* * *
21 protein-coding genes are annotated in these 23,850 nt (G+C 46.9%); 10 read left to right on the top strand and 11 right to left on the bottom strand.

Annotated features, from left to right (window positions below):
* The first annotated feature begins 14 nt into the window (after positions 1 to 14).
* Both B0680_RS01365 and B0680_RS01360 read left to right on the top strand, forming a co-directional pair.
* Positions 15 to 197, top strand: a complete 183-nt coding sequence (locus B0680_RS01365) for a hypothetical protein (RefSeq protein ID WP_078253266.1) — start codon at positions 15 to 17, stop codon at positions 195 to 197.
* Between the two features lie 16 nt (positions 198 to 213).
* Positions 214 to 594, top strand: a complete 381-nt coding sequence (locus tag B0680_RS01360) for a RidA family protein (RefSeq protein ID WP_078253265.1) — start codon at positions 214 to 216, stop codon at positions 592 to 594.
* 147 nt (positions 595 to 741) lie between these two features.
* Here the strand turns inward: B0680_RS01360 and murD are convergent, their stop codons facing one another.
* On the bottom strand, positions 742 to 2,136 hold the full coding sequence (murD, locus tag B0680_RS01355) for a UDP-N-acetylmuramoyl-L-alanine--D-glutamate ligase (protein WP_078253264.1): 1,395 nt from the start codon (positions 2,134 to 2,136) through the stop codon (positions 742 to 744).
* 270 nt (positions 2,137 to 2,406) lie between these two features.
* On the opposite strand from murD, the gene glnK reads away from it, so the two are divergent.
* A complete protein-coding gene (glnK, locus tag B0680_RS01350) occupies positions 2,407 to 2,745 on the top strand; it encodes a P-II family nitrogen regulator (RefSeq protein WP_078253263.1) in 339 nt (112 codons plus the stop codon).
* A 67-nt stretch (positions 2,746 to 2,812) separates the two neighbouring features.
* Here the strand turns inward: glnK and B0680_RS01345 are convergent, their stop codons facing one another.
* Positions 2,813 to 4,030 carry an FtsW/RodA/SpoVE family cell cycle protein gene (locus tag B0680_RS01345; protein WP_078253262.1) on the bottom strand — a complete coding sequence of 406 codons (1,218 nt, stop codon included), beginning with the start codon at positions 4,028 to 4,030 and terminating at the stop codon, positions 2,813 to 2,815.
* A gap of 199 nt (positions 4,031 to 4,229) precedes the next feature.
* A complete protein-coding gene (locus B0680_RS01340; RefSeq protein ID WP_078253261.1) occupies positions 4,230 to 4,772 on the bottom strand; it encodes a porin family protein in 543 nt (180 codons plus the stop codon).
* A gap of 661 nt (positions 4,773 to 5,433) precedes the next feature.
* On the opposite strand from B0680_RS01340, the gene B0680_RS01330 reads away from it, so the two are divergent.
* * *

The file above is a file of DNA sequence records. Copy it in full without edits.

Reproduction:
21 protein-coding genes are annotated in these 23,850 nt (G+C 46.9%); 10 read left to right on the top strand and 11 right to left on the bottom strand.

Annotated features, from left to right (window positions below):
* The first annotated feature begins 14 nt into the window (after positions 1 to 14).
* Both B0680_RS01365 and B0680_RS01360 read left to right on the top strand, forming a co-directional pair.
* Positions 15 to 197, top strand: a complete 183-nt coding sequence (locus B0680_RS01365) for a hypothetical protein (RefSeq protein ID WP_078253266.1) — start codon at positions 15 to 17, stop codon at positions 195 to 197.
* Between the two features lie 16 nt (positions 198 to 213).
* Positions 214 to 594, top strand: a complete 381-nt coding sequence (locus tag B0680_RS01360) for a RidA family protein (RefSeq protein ID WP_078253265.1) — start codon at positions 214 to 216, stop codon at positions 592 to 594.
* 147 nt (positions 595 to 741) lie between these two features.
* Here the strand turns inward: B0680_RS01360 and murD are convergent, their stop codons facing one another.
* On the bottom strand, positions 742 to 2,136 hold the full coding sequence (murD, locus tag B0680_RS01355) for a UDP-N-acetylmuramoyl-L-alanine--D-glutamate ligase (protein WP_078253264.1): 1,395 nt from the start codon (positions 2,134 to 2,136) through the stop codon (positions 742 to 744).
* 270 nt (positions 2,137 to 2,406) lie between these two features.
* On the opposite strand from murD, the gene glnK reads away from it, so the two are divergent.
* A complete protein-coding gene (glnK, locus tag B0680_RS01350) occupies positions 2,407 to 2,745 on the top strand; it encodes a P-II family nitrogen regulator (RefSeq protein WP_078253263.1) in 339 nt (112 codons plus the stop codon).
* A 67-nt stretch (positions 2,746 to 2,812) separates the two neighbouring features.
* Here the strand turns inward: glnK and B0680_RS01345 are convergent, their stop codons facing one another.
* Positions 2,813 to 4,030 carry an FtsW/RodA/SpoVE family cell cycle protein gene (locus tag B0680_RS01345; protein WP_078253262.1) on the bottom strand — a complete coding sequence of 406 codons (1,218 nt, stop codon included), beginning with the start codon at positions 4,028 to 4,030 and terminating at the stop codon, positions 2,813 to 2,815.
* A gap of 199 nt (positions 4,031 to 4,229) precedes the next feature.
* A complete protein-coding gene (locus B0680_RS01340; RefSeq protein ID WP_078253261.1) occupies positions 4,230 to 4,772 on the bottom strand; it encodes a porin family protein in 543 nt (180 codons plus the stop codon).
* A gap of 661 nt (positions 4,773 to 5,433) precedes the next feature.
* On the opposite strand from B0680_RS01340, the gene B0680_RS01330 reads away from it, so the two are divergent.